The online world is fast-paced and people don’t have the time to read everything that they see on a site. So, they skim. In fact, over 80% of users scan blog posts and articles.

Most readers pick out the certain elements in a blog post. These are:

  • Your headline
  • Your subheadings
  • Lists and bullet lists
  • Short paragraphs or one sentence paragraphs.

Tailor Your Writing for the Online Scanners

So, if you are new to writing for an online audience, the best tip I can give you is to create a lot of white space. This refers to the amount of space between your text.

Having very little white space means having big blocks of texts. For the online scanner, most likely they will skip words, sentences and paragraphs.

If you want to maximize their time on your post (and eventually your client’s posts), then try these tips for creating more white space:

  • Make paragraphs no more than 3 sentences
  • Include a 1 sentence paragraph
  • Bold important ideas or sentences in your post
  • Break up your paragraphs with subheadings, lists and bullet lists

Here are some other miscellaneous online writing rules to follow:

  • Use one space after a period
  • Don’t underline phrases as this looks like a link
  • Create links in your text by linking to relevant words or phrases. For example, if you want to link to a post about a job board, it’s better to link:  job board than many places.
  • Always provide links in your post. Whether they are internal links (other posts on your blog) or external links (posts you found on other people’s blogs). This helps readers find more information on a topic and it shows readers you did your homework and didn’t just “steal” ideas from others.
  • Consider putting visuals to break up longer posts.

Specific Online Writing: SEO and SMO Editorial

You might come across different types of writing. A popular type is SEO friendly or SMO friendly writing.

Search Engine Optimized (SEO) writing, according to Jennifer McKnight on FreelancerFAQ’s

In a nutshell, it’s the practice of manipulating content in a way that improves a site’s search engine ranking. This is the ultimate goal of any online marketer or blogger because increased search engine visibility translates to more visitors, which equals more revenue and a prominent Web presence.

Clients may have you write with a specific keyword in mind and it’s our job to create content that incorporates relevant keywords while still making it reader friendly.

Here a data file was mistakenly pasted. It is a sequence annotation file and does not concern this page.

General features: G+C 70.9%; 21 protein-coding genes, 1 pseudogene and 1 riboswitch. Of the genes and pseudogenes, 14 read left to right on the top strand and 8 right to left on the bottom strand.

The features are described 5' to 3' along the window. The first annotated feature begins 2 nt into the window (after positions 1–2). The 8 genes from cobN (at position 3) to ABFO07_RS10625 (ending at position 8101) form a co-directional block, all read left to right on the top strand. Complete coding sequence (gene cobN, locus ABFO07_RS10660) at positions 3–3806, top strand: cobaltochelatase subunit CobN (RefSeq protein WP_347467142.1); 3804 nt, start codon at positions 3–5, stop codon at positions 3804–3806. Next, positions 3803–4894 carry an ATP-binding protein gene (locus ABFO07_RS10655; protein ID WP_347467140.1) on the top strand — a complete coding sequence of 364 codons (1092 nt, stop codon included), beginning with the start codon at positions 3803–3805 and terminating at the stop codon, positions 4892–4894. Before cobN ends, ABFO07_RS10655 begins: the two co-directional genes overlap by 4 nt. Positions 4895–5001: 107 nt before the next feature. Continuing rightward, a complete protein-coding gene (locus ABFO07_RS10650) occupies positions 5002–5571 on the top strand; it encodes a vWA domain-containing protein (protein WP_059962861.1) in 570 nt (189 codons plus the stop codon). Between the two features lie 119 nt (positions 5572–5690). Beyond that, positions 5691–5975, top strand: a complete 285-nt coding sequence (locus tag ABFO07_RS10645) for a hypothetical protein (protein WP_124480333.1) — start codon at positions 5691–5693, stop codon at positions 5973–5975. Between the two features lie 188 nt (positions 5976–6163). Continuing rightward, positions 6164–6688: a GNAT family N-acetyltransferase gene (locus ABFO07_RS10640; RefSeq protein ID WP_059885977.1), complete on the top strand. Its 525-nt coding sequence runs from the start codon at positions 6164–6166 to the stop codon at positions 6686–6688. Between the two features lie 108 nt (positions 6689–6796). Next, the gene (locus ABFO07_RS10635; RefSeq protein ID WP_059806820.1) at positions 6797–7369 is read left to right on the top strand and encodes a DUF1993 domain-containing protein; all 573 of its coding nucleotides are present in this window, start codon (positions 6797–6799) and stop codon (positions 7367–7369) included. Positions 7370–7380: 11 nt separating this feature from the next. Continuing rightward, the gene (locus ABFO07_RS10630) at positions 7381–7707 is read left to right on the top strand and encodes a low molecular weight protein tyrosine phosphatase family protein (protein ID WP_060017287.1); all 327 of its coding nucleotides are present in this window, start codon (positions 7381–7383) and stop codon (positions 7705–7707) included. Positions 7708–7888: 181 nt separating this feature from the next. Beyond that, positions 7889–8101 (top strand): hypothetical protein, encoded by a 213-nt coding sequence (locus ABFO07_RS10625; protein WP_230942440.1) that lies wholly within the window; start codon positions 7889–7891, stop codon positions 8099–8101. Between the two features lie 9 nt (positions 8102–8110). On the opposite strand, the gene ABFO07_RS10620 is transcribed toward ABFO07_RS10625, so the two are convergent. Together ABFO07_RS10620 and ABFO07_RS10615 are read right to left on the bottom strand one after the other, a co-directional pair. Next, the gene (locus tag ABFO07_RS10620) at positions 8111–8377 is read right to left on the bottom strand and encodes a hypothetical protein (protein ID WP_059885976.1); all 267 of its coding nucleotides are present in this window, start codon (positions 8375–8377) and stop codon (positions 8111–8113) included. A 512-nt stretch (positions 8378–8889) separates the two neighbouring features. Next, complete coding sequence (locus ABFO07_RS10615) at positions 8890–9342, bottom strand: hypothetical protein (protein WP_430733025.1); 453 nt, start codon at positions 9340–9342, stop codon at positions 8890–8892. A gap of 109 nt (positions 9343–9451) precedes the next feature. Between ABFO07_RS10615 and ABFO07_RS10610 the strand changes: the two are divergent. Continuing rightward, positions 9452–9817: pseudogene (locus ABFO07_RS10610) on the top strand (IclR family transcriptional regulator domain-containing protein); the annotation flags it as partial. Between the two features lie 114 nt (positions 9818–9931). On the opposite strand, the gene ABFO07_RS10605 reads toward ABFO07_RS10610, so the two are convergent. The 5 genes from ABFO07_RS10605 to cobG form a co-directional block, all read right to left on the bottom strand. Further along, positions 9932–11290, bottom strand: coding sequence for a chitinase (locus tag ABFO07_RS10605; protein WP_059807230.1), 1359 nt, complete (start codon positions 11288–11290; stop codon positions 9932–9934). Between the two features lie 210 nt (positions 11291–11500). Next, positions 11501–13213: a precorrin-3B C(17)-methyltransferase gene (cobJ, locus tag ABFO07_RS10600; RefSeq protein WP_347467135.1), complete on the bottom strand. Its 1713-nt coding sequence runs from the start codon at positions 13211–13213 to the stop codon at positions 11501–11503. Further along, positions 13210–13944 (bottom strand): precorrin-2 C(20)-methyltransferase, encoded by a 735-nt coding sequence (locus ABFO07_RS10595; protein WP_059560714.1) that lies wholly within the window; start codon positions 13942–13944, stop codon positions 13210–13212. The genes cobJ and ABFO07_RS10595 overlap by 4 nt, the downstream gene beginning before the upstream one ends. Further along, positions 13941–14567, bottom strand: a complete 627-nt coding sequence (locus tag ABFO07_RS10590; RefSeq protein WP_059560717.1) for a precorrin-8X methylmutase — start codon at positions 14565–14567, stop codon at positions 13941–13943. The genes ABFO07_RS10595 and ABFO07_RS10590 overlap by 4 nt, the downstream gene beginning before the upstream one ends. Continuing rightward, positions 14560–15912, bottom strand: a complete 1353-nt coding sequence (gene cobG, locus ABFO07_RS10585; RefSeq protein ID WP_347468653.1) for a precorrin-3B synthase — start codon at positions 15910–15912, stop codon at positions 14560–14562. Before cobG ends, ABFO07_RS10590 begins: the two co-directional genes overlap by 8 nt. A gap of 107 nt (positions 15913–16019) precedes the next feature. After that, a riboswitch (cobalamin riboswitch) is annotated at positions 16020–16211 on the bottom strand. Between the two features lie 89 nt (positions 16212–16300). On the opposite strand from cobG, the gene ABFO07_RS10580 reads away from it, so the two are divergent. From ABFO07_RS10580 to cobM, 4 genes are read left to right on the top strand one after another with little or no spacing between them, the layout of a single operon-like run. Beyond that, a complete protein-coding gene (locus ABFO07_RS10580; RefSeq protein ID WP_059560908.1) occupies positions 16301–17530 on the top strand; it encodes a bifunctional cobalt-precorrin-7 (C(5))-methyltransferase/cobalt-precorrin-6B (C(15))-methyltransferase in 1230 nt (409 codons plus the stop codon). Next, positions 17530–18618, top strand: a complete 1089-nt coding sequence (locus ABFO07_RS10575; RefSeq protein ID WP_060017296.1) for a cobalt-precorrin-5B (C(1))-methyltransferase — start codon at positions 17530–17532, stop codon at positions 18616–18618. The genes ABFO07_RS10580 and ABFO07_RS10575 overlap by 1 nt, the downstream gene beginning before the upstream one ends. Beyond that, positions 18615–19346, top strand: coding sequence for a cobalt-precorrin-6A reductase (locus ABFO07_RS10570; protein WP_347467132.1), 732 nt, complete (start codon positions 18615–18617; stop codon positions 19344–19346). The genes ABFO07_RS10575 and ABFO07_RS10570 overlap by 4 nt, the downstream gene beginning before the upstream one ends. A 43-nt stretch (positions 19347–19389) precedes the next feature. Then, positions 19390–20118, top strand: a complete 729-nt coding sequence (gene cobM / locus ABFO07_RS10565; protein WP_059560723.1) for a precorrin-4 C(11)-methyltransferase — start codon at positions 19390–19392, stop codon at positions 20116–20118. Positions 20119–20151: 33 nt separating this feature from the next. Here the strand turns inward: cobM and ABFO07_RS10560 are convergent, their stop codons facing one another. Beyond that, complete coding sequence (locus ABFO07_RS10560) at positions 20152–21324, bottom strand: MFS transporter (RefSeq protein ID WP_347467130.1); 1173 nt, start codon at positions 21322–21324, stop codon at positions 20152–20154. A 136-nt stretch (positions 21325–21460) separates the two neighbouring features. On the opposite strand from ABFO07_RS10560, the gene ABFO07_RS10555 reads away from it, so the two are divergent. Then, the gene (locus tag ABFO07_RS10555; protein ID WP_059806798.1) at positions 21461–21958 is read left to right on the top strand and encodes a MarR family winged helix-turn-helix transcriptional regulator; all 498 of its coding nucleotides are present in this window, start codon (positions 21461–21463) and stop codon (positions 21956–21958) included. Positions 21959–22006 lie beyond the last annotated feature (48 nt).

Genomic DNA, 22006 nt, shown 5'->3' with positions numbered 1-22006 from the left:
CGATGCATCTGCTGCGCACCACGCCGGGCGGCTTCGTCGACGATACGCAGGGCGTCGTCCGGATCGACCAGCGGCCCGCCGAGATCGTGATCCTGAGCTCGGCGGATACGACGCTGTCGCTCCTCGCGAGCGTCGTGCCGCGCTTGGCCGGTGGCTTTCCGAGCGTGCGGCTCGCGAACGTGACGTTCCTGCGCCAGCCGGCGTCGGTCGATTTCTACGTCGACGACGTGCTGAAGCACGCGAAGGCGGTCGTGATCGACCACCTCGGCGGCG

Ideally, you write for your audience, but are conscious of industry related terminology.

(Once you have a WordPress website up and running, there are many free additions you can add to your site to optimize your content for the search engines. These free add-ons are called plugins for WordPress. One is Yoast, a free SEO plugin. Now, don’t worry if you don’t have a website, my series will walk you through setting up a WordPress blog for you).

Social Media Optimized (SMO) writing uses social media to increase awareness of a brand or business. Trending topics and writing to pique reader curiosity are the main ways to attract web traffic using SMO style writing.

Ideally, clients use both types of writing styles to help increase traffic and conversion rates.

All of this leads down to the basic fact that most online writing freelance writers do will be conversational in nature. This just basically means:

  • Avoiding “big” words when you can say other words like use for utilize, or joking for banter
  • Try to write as if you are talking to a friend or one person
  • Use ways to engage the reader by posing questions such as, “do you have the same problem with writer’s block as I do?” or “is your blog ready to make money?”
  • Have a call-to-action at the end of your post or site content. This just means telling your readers to do something like sign up to your newsletter or buy a product or leave a comment.

 Get Paid to Write – Step-by-Step

I just outlined three easy ways to get paid to write as a brand new wrier. With a Gravatar, email signature and brushing up on your online writing skills, you are on your way to getting paid to write.

My next post in this series will go into if you are really cut out to be a freelance writer.

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Hi I'm Elna and I'm a freelance writer and mom blogger. I help people just like you become a profitable freelance writer. Within 6 months of starting my freelance writing business from scratch I was able to earn a full-time living as a part-time freelance writer while taking care of my twin toddlers. Check out my free email course Get Paid to Write Online and learn the steps you need to take to be a freelance writer.

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28 Comments

Hi Elna, I love reading your posts! Each of them are so helpful and well-written. I just started my freelance writing career and I’ve done the first steps: Having my self-hosted writer website ,social media presence and having my own blog. I still struggle with getting traffic to it but I think guest posting will be the next step I should take that will help me. I also feel sometimes discouraged since I’m based in Europe and English is not my first language, even though I’m fluent in it. Hope I will succeed. I just know I won’t be giving up even if it takes several months to get clients!Reply to Denisa
Hi Denisa, Thank you for your kind words! I tend to write in haste or write fast at times and make several grammar mistakes..so I’m glad I have my editing tool to help me! Your English looks great! Don’t think twice about writing in English for your clients! Good luck!Reply to Elna
Very informative. Thanks Elna for sharing…a lot. Definitely trying this out.Reply to Norryn
Hi Norryn, Thanks so much! Glad you are enjoying this little step-by-step approach to getting started as a freelance writer!Reply to Elna
Hi Elna, Profound thanks for your valuable information. I want to do freelance writing and with time blogging but I am yet to start.Do you have a formal online training/course on freelance and blogging for potential freelance writers like me? Must I have a website for a start? If yes, can I design it myself? How do I get a website at an affordable price for a beginner? Thank you.Reply to Ezichi